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OK, you need to park the car uphill and, with engine cold, remove the radiator cap and idle the car with heater on full until the car warms up. It should be enough of a slope that the radiator cap is higher than the thermostat housing. If there are bubbles, they will rise to the highest point (radiator opening) and burp out. Be prepared to top off the coolant in both the radiator and the overflow jug. If the coolant just rises to the top without bubbling when warm, put the cap on and drive it. It may still burp more after a few cycles of warming up and cooling, so check the level daily. I went through this recently, it took more effort than usual to burp it. Now the heat is sufficient, and the temp gauge does not go over the halfway mark even at hot idle.
 

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CudaPete told me to squeeze release and squeeze again the upper hose with the cap off and engine running.
This sucked in the fluid and I hadn't had a heating or overheating problem sience.

I had just replaced both hoses and the thermostat.
To help the car run cooler.
 

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Discussion Starter #7
well I was about to fill the system i go to start it and the starter has died so that will be a delay
 

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Problem with these engines (2.2/5) is that air gets trapped in the water box around the thermostat, which prevents the coolant from warming up the pellet and delays the opening. There should be a plug next to the thermostat to let the air bleed out.
 

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Yes, but you can never get the plug out. I tried on a new car that I bought once, one week old, and it would not budge with 1/2" drive socket, just rounded it out. That's why you park it uphill to burp it. I put a Stant Super Stat thermostat in last year, and have never had one of these engines warm up so fast. On a 25 degree day, it now reaches fully warm after 2 1/2 miles of driving. Used to be 3 1/2 to 4 miles.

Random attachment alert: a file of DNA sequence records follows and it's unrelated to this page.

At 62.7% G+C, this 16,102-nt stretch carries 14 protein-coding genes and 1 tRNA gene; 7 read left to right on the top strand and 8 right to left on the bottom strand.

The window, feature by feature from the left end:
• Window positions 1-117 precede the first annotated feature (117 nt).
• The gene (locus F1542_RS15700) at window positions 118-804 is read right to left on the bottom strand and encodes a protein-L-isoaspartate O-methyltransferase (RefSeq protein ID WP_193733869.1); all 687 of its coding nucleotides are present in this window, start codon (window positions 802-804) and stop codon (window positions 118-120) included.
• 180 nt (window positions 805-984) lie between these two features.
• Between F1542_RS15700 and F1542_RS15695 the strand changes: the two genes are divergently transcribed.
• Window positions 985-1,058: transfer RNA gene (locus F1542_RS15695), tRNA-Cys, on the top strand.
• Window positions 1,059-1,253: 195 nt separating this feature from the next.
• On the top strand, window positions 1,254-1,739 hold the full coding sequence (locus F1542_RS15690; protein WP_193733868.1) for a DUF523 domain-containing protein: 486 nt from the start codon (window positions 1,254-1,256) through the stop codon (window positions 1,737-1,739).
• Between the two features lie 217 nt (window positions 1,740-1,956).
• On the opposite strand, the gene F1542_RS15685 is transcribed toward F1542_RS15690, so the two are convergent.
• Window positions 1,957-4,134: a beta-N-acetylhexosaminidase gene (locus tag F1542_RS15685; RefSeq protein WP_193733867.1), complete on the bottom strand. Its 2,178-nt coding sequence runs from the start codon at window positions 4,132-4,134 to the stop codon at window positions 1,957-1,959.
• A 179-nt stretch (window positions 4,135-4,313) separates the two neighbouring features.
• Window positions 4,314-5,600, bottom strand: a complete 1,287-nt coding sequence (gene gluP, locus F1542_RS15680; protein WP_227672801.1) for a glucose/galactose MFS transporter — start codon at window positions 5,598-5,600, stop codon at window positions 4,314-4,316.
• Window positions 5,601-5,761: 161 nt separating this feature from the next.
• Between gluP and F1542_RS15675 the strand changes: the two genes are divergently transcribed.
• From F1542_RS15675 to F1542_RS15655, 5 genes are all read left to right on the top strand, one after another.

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The problem with the "plug" is the housing is aluminum alloy and the plug is steel. In very short period of time the plug becomes frozen to the housing and becomes impossible to loosen and remove. I've had three 2.5 engines and all of them had the plug completely "frozen".

One way to ensure air can't get trapped in the housing is to drill a hole in the flat surface of the thermostat using a 1/16 drill bit. When installing the thermostat make sure the "hole" is at the 12 O'clock position. The hole will allow any air to escape to the radiator and be cburped out. Yes, some coolant will flow through, but it's not a significant amount.

Here's another trick I've hard of, but never tried so I can't vouch for it completely. Now if you happen to not live near hills or have a pair of ramps, another trick is to insert an aspirin tablet to keep open the thermostat slightly. Eventually the tablet will dissolve, but by that time any trapped air should have been able to burp out.

The 2.2/2.5's suffer from the thermostat housing as the highest point of the cooling system - that's why air tends to get trapped there.
 

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But no need to drill that hole if you park uphill and wait for the thermostat to open. I've never had to drill one.
 

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Virginia Gentleman
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All I can tell you is it worked for me.
 

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Sure, it works; I'm just saying it's not necessary to drill it if you burp it by parking uphill.